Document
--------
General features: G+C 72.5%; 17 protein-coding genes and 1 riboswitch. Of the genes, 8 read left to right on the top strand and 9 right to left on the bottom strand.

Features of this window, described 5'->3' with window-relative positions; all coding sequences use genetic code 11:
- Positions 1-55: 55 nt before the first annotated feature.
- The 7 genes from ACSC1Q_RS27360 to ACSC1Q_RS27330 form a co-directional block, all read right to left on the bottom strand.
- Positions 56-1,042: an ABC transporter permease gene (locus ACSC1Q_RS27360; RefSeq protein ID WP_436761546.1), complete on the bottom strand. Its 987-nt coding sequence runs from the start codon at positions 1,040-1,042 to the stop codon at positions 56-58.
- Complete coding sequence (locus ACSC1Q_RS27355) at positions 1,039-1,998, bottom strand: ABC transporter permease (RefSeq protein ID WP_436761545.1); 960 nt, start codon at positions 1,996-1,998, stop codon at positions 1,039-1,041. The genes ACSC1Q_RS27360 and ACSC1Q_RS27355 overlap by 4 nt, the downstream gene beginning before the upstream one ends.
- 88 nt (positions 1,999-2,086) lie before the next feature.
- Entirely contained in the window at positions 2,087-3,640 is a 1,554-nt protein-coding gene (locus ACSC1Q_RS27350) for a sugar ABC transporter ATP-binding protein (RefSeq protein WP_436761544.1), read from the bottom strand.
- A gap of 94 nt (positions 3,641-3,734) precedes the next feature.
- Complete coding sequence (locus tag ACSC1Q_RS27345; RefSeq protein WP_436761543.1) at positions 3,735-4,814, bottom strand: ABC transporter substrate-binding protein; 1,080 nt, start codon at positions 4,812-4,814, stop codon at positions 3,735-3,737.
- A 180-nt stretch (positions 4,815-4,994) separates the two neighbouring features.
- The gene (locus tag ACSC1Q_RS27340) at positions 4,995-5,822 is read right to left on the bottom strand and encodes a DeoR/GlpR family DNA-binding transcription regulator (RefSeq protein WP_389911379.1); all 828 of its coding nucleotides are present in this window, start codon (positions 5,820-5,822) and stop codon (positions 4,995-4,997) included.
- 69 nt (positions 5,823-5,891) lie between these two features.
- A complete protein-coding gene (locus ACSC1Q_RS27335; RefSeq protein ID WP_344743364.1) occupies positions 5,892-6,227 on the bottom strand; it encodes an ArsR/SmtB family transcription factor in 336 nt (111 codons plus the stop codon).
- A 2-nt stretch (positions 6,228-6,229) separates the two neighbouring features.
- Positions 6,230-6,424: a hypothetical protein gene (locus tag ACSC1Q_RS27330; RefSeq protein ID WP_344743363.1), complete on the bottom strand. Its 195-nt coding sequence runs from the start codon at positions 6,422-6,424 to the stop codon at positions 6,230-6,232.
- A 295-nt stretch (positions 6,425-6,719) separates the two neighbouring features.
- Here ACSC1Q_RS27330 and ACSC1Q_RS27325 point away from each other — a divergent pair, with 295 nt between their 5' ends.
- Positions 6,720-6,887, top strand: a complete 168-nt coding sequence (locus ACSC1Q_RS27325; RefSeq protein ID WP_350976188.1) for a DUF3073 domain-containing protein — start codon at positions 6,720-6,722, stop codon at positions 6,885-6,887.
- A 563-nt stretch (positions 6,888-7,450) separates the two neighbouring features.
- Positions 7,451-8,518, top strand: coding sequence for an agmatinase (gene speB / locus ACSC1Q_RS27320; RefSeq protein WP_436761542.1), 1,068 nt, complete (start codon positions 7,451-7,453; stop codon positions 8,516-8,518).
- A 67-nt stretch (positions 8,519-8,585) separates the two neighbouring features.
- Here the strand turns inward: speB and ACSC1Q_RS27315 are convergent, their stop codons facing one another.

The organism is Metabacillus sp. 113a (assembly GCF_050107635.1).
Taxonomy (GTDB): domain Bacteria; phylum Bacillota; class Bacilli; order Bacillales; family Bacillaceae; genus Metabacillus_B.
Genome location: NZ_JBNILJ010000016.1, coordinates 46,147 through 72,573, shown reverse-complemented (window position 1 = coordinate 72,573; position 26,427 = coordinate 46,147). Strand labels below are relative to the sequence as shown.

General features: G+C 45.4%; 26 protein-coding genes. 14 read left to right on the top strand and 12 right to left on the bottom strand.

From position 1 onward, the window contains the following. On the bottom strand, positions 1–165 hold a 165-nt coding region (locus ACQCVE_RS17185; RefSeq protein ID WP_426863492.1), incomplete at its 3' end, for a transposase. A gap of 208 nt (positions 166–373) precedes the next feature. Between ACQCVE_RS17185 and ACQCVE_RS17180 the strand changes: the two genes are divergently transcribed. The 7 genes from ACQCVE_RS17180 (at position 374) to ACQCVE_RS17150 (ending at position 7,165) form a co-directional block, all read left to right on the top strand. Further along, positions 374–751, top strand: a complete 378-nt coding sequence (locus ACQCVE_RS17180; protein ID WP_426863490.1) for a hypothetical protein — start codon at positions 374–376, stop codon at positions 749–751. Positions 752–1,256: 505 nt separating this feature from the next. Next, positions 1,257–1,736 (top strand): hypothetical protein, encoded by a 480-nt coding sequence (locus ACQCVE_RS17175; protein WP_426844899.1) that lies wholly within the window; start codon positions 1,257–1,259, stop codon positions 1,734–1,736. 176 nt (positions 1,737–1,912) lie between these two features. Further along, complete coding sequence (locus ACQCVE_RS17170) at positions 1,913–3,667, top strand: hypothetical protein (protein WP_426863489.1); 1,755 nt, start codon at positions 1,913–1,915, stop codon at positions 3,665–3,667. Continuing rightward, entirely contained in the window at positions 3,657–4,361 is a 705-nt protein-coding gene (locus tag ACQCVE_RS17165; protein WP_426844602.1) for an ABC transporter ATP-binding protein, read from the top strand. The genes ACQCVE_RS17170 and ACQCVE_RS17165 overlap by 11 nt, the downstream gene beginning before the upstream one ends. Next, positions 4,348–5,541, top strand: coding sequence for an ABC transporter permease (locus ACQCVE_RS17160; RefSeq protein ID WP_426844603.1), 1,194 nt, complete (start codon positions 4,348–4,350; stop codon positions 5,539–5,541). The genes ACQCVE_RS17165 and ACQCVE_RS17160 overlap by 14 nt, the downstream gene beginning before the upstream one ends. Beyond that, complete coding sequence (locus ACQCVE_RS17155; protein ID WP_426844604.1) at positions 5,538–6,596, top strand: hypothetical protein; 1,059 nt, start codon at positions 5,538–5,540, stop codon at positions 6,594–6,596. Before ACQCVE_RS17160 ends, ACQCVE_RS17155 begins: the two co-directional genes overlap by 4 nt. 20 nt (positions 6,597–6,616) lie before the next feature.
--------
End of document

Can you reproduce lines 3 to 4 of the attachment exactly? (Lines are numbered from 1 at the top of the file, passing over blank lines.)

- Positions 1-55: 55 nt before the first annotated feature.
- The 7 genes from ACSC1Q_RS27360 to ACSC1Q_RS27330 form a co-directional block, all read right to left on the bottom strand.